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Iceland Moss

Cetraria islandica

Iceland Lichen
Iceland Moss

Parts used
Habitat and cultivation
How much to take
Collection and harvesting

Herbs gallery - iceland_moss

Iceland moss - a lichen growing up to 4 inches tall. Its thallus, or plant body, is curled, erect, and highly branched, with spiny edges. The upper surface is brown; the lower (outer) surface is a lighter brown or gray-brown with white spots.

Here is another misnamed plant. Although Iceland moss is abundant in Iceland, it is not a moss at all, but a lichen. Like all lichens, Iceland moss is made up of two types of plants, a fungus and an alga. The alga's cells are entangled in the threads of the fungus, and the plants live together in a mutually beneficial relationship known as symbiosis. While the green alga synthesizes, or makes food for itself and the fungus, the fungus absorbs and retains water that the alga uses in photosynthesis.

Centuries ago Iceland moss became known as a remedy for many kinds of respiratory ailments. Iceland moss consists of large amounts of a starch called lichenin, and when boiled, it forms a mucilage like substance that is especially soothing to irritated mucous membranes of the respiratory tract. Iceland moss also contains bitters, which stimulate the appetite. This, together with its food value, accounts for its use as a tonic for convalescents. Because of its high carbohydrate content, Iceland moss has sometimes served as a food, particularly in cold northern countries where the lichen flourishes. When used as a food, the boiled extract was sometimes flavored with wine, sugar, or lemon to make it more palatable.

Modern herbals still name Iceland moss as a tonic and a remedy for irritations of the respiratory tract.


Whole plant.


Strongly demulcent, Iceland moss soothes the mucous membranes of the chest, counters congestion, and calms dry and paroxysmal coughs, being particularly helpful as a treatment for elderly people. Iceland moss is also very bitter and, within the gut, has both a demulcent and bitter tonic effect -a combination almost unique in medicinal herbs. It is thus of value in all kinds of chronic digestive problems -for instance, irritable bowel syndrome. Iceland moss also gently expels worms, and, in view of recent European research, could prove useful for certain digestive infections.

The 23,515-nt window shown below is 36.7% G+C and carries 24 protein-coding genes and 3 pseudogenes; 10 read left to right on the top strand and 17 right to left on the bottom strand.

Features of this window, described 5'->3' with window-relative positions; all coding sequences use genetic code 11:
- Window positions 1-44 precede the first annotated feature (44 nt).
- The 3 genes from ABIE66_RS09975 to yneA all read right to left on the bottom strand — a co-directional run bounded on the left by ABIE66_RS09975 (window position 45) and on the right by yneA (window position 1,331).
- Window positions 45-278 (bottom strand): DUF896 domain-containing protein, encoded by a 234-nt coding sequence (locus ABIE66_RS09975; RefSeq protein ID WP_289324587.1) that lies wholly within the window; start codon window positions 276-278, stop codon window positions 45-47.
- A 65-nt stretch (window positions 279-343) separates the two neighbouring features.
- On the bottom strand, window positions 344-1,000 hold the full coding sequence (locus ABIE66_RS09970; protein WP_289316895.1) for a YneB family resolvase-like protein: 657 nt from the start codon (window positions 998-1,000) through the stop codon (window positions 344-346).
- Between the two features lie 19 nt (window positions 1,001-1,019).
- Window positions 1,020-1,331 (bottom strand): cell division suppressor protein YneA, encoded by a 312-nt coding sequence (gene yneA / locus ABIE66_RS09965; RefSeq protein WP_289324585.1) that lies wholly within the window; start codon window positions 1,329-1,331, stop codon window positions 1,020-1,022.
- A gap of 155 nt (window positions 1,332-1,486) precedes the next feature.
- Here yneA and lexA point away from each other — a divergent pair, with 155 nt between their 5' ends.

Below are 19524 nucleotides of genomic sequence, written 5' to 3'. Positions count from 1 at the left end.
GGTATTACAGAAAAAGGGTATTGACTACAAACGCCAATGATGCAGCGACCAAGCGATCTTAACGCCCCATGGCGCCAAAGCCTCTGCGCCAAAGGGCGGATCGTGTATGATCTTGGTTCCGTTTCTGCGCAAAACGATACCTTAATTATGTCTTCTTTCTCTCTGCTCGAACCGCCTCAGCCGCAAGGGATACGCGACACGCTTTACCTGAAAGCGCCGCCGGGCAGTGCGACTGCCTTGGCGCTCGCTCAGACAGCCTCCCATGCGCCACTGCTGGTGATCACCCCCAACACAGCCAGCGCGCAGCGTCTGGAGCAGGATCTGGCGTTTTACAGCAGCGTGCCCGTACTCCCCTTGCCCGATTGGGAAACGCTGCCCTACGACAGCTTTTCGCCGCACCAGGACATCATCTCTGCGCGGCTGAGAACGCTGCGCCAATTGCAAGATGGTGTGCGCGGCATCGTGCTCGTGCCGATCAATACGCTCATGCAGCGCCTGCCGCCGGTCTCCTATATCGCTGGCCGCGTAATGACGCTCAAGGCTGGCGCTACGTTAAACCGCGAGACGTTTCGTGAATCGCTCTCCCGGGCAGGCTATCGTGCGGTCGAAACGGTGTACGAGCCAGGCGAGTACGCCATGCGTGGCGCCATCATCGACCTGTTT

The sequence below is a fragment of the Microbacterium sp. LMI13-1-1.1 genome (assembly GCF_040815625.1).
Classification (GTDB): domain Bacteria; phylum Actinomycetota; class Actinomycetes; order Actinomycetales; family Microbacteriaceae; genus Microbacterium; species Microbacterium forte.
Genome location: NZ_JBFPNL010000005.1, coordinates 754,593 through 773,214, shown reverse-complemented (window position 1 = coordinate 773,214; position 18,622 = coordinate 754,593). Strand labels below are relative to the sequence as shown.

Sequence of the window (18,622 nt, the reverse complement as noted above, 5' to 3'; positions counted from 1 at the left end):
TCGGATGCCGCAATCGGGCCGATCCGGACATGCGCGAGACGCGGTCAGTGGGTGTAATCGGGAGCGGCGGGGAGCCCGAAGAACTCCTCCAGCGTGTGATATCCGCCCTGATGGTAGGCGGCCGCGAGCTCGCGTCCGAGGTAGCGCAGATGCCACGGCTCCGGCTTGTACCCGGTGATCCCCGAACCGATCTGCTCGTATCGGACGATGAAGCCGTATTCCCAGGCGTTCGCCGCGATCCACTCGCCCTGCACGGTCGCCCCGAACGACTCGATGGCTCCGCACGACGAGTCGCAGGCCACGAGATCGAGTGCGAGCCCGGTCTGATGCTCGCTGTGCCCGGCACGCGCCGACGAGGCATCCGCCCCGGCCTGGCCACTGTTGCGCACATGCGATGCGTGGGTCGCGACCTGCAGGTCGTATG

As a soothing demulcent with its high mucilage content, Iceland moss finds use in the treatment of gastritis, vomiting and dyspepsia. Iceland moss is often used in respiratory catarrh and bronchitis.  In addition its nourishing qualities contribute to the treatment of cachexia, a state of malnourishment and debility.


Iceland moss is native to northern and alpine areas of Europe. Iceland moss flourishes in sub-Arctic and mountainous regions on rocks and on the bark of trees, especially conifers. Iceland moss is harvested throughout the year.


Iceland moss contains lichen acids (including usnic acid), and about 50% polysaccharides. Usnic acid and the other lichen acids are powerful antibiotics.


Decoction: put 1 teaspoonful of the shredded moss in a cup of cold water, boil for 3 minutes and let stand for 10 minutes. A cup should be drunk morning and evening.
Tincture: take 1- 2 ml of the tincture three times a day.


The lichen may be gathered throughout the year, though between May and September is perhaps best. It should be freed from attached impurities and dried in the sun or the shade.


For the treatment of nausea and vomiting, Iceland moss can be combined with black horehound.